Europe’s Widening Fertilizer Crisis Threatens Food Supplies
Europe’s fertilizer crunch tightened after Yara International ASA cut output in the face of soaring gas prices, putting more pressure on food supplies as a cost-of-living crisis intensifies.
Russia’s squeeze on flows of gas — a key feedstock for fertilizers and source of power for heavy industries in Europe — is hitting everything from aluminum smelters to sugar refineries. Consumers, already feeling the pain in higher energy bills, are likely to be hit again as shrinking fertilizer supplies boost the cost of farm inputs and lower productivity by curbing the use of key crop nutrients. That could reignite food inflation.
“This unrelenting pressure on food prices is just not going to go away,” Chris Elliott, professor at Queen’s University Belfast and a food security expert, said by phone.
Fertilizer makers in Europe have been hit hardest because of the region’s reliance on Russian gas. The industry must also contend with US and European Union sanctions on potash sales from Belarus and China’s move to rein in shipments. Trade in Russian nutrients has suffered from many shippers, banks and insurers self-sanctioning and difficulties in servicing exports from Russia, a big supplier of every major type of crop nutrient.
If gas prices remain high and fertilizers costs increase into the new planting season, demand from farmers could fall, according to Michael Magdovitz, a crop analyst at Rabobank in London.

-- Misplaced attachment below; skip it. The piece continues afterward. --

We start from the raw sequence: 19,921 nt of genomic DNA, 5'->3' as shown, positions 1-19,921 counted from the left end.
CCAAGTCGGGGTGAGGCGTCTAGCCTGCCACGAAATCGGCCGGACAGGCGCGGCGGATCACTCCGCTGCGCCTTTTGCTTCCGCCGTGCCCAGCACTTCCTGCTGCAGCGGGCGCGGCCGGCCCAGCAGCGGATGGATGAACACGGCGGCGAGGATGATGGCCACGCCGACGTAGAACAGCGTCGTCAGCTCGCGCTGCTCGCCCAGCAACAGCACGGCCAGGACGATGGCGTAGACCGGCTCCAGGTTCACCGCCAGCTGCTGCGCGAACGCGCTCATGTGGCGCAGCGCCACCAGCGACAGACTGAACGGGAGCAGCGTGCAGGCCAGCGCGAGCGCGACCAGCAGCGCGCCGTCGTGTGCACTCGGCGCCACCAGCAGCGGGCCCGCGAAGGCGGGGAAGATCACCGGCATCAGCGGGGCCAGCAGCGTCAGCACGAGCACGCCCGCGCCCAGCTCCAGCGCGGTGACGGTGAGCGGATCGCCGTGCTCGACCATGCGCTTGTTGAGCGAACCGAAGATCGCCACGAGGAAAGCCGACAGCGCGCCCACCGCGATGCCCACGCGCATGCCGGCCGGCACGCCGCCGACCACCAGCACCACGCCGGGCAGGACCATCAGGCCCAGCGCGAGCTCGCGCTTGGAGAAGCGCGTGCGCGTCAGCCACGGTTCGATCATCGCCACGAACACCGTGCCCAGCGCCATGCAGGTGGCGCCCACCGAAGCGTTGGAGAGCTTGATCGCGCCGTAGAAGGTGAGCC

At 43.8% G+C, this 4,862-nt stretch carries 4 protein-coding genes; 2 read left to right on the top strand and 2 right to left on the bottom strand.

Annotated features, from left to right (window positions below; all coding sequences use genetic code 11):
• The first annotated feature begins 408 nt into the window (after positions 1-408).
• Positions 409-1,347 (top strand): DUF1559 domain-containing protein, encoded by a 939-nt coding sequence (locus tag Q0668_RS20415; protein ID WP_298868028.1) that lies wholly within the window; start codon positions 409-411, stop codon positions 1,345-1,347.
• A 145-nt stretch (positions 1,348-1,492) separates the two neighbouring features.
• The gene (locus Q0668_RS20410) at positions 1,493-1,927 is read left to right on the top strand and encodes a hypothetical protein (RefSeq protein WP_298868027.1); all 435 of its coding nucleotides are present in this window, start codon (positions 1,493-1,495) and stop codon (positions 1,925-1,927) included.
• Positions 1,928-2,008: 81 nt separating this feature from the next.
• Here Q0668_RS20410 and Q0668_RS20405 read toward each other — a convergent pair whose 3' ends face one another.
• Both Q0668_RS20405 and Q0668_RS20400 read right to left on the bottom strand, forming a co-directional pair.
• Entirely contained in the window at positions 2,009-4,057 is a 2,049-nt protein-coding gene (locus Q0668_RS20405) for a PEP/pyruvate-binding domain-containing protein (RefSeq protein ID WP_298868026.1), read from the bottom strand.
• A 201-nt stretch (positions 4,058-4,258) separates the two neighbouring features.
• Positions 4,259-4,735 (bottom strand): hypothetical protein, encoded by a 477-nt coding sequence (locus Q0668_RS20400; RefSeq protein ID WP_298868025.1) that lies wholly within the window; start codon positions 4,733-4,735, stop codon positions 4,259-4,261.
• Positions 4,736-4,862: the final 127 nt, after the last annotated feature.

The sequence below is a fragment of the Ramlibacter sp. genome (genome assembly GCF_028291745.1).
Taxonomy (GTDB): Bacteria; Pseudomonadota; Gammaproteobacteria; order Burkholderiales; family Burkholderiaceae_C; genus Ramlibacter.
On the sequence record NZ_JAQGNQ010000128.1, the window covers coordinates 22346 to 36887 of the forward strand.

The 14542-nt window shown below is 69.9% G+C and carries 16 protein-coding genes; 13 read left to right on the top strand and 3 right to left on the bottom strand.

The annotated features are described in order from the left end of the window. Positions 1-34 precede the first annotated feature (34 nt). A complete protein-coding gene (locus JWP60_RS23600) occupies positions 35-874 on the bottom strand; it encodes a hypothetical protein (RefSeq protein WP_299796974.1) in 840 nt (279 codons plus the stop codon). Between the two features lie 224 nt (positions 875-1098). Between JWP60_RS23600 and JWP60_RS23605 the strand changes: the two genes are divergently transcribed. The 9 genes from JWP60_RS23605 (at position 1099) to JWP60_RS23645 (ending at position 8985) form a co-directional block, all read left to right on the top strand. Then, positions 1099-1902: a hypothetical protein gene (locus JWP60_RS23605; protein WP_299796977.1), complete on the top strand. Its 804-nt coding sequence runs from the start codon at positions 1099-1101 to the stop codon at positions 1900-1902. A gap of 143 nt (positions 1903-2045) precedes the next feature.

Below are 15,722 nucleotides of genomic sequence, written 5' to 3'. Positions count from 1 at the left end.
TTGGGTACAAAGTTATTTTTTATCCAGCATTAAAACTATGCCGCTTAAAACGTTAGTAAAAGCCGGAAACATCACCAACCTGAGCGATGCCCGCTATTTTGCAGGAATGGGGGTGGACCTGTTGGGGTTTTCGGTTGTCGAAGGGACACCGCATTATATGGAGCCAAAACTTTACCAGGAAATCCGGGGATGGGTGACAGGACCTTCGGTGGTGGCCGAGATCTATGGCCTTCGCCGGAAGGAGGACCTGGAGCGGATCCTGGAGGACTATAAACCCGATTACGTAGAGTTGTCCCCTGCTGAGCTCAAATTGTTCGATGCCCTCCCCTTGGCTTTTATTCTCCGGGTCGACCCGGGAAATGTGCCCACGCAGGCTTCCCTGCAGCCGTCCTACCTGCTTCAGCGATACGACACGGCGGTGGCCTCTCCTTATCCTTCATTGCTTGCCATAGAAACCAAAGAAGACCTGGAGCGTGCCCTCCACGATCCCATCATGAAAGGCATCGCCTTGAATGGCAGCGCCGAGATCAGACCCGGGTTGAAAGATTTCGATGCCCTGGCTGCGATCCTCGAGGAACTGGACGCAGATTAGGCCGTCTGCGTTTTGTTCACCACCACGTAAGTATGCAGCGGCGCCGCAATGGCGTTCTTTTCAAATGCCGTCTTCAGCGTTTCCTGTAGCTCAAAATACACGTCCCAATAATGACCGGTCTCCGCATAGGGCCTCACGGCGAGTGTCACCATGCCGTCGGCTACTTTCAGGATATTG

“The impact of a continued crunch will stress wheat and corn farmers and potentially constrain acreage and yield potential,” he said by email.
Yara said it’s cutting its ammonia utilization to about 35%, with the latest reductions bringing total curtailments to an equivalent of 3.1 million tons of ammonia and 4 million tons of finished products across its production system in Europe. Gas is the top input for most nitrogen fertilizer, including ammonia.
The cutbacks by Yara come a day after CF Industries announced it will stop ammonia production at its remaining UK plant. Achema AB, Lithuania’s top fertilizer company, will temporarily halt ammonia output in September, while Hungary’s sole producer, Nitrogenmuvek Zrt., stopped output in early August. Earlier this week, Grupa Azoty, Poland’s largest chemical company, also trimmed ammonia output and Anwil, a unit of oil company PKN Orlen SA, halted production.
Oslo-based Yara said that, where possible, it will use its global sourcing and production system to optimize operations and meet customer demand, which includes using imported ammonia when feasible. It’s currently much cheaper to import ammonia into Europe than to make it there, according to CRU.
Still, Yara’s second-quarter profit rose 23% to $664 million thanks to higher fertilizer prices. Farmers without access to credit, subsidies or cash reserves to pay the higher nutrient prices will be the first to suffer, according to Alexis Maxwell, a Bloomberg Intelligence analyst.
Wholesale fertilizer prices soared to multiyear highs after Russia’s invasion of Ukraine roiled commodity markets. Recently, prices had been dropping, but that trend reversed as surging gas resulted in sweeping cuts to European production.
“It is becoming very obvious that the European energy market is bust,” said Lukas Pasterski, a spokesman for industry body Fertilizers Europe. “The system in place fails to handle the current situation.”